Even so, as I read Joslin's book I've noticed a number of phrases that make me scratch my head, and I would like to avail myself of your assistance, if you're able to make sense of these passages. I'll only provide two, but these are representative of Joslin's writing style:
[W]hen taken as a whole, what the writer of Hebrews envisions for the law in the [New Covenant] is its transformation. It is now viewed through the lens of Christ, and as such there is transformation that involves fulfillment and internalization. There are continuous and discontinuous aspects of the law, and this continuity and discontinuity turns on the hinge of Christ. (2)
This quote comes from the first chapter and as such introduces Joslin's thesis. I'm not convinced that the sentences I've quoted actually say anything. How is the law transformed? What does "viewed through the lens of Christ" mean vis-à-vis the law? In what sense is the law "fulfilled" and "internalized," and why are these things "transformation"? But since there remains the entire rest of the book, I'm willing to put these questions on hold. I can't figure out, however, how the subject of Joslin's last phrase ("this continuity and discontinuity") performs the action of the verb ("turns"), and how the door metaphor ("on the hinge of Christ") explains either the verb or the relationship of the double subject. Any help?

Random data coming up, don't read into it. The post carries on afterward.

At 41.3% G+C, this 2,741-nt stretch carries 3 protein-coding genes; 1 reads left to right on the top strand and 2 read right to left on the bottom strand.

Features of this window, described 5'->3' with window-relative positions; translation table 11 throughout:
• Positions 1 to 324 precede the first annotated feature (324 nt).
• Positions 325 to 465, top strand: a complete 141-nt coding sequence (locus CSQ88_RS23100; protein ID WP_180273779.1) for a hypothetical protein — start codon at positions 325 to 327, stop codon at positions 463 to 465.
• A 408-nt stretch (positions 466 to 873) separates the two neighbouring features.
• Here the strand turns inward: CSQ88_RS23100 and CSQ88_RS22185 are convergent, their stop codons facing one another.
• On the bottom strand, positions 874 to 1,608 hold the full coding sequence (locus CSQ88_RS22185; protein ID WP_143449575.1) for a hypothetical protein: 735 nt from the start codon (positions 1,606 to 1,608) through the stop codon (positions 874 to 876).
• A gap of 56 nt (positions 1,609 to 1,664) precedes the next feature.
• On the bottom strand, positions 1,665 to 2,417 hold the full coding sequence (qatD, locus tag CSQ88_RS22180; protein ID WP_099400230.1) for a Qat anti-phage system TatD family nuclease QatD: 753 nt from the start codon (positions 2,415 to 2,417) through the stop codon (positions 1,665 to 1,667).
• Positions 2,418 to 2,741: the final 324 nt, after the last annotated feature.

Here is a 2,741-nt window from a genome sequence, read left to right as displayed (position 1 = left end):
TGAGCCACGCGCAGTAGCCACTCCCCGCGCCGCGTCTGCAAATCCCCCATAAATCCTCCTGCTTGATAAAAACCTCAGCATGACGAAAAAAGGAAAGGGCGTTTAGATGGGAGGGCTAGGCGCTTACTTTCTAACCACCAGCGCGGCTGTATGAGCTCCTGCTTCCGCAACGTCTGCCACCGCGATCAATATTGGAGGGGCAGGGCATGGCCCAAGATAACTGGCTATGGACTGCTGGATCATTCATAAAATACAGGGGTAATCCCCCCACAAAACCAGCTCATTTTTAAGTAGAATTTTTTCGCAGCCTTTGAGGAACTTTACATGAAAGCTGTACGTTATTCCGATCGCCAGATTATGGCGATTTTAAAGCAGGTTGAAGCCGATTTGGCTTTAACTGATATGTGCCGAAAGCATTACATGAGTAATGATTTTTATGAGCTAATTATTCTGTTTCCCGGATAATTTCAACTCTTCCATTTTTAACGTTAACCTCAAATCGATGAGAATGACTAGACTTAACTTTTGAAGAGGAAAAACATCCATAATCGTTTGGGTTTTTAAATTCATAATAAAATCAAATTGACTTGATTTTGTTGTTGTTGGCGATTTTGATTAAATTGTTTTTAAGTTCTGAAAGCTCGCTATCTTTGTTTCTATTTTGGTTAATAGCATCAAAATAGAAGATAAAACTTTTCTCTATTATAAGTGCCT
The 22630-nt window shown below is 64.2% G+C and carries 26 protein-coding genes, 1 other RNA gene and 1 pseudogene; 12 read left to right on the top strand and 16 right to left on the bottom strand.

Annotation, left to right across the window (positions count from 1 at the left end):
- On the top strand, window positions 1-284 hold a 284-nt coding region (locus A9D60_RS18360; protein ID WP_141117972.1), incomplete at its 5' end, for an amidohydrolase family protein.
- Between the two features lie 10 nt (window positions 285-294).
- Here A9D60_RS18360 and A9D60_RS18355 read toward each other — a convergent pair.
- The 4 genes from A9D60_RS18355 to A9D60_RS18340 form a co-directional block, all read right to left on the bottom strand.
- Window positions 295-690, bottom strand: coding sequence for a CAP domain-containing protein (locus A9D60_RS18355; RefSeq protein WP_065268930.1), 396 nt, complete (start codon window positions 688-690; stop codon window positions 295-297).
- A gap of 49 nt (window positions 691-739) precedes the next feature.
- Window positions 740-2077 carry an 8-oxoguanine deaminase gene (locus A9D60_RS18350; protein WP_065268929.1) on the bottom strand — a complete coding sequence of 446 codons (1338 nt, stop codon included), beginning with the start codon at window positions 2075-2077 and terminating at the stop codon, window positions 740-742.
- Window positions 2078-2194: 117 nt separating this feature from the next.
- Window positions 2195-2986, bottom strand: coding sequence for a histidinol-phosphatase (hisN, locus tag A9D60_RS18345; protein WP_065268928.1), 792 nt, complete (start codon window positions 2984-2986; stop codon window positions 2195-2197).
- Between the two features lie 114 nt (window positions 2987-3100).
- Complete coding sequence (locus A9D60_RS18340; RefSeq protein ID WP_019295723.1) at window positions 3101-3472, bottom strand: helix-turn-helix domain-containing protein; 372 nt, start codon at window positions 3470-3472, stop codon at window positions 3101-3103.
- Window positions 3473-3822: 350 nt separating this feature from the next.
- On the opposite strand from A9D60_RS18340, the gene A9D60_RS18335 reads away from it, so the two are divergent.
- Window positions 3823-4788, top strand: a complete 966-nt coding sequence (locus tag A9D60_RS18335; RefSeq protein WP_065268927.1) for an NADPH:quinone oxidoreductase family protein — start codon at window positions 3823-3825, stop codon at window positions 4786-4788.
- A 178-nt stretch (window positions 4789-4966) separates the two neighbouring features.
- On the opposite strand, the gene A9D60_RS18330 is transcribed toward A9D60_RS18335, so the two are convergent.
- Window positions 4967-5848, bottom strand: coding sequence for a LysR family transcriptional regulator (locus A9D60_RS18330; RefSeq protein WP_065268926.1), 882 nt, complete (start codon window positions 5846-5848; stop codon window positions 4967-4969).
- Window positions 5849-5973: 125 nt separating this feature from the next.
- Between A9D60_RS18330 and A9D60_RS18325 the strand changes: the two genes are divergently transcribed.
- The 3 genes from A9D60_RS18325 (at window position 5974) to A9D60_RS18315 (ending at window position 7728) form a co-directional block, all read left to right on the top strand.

On a different note, Joslin provides a lengthy survey of Jews' view of the law/Law/Torah in the Second Temple period; such a survey is no easy task. Toward the beginning of his discussion of 2 Maccabees (34–37), Joslin writes,
After giving them the law Jeremiah is said to exhort his readers "not to let the νόμος depart from their hearts" in 2:3. What seems to be clear is that the specific referent for νόμος is the written commandment of the law of Moses. (34)
Again, I'm thirty-some pages into a lengthy monograph (330+ pages), so a lot of Joslin's argument is still to come. But already Joslin has mentioned a half-dozen times or so that he sees νόμος [nomos; "law"] and διαθήκη [diathēkē; "covenant"] as related terms but absolutely rejects that they are [near?] synonyms. So his comment on 2 Macc 2.3—that "the specific referent for νόμος is the written commandment of the law of Moses"—strikes me as a bit self-serving. Why is Jeremiah's exhortation limited to the written text he gives to the departing deportees? Or, at least, why does this limitation "seem to be clear"? The same text "seems clear" to me to refer to the written text as a cultural/material artifact that metonymically referenced any number of things simultaneously: the written text, the specific commandments inscribed therein, the covenant mediated via those commandments and communicated in that text, the interpretive traditions mediating the text's meaning and significance (and so the proper means of observation), the appropriate stance vis-à-vis the gentiles among whom the exiles would live, etc.
Given the important role this point will play in Joslin's argument, I'm baffled that he seems content to assert this interpretation without any argumentation whatsoever. With a flick of the wrist and a "seems to be clear," the point is made. Or perhaps, once again, my hermeneutic is failing me. Any suggestions?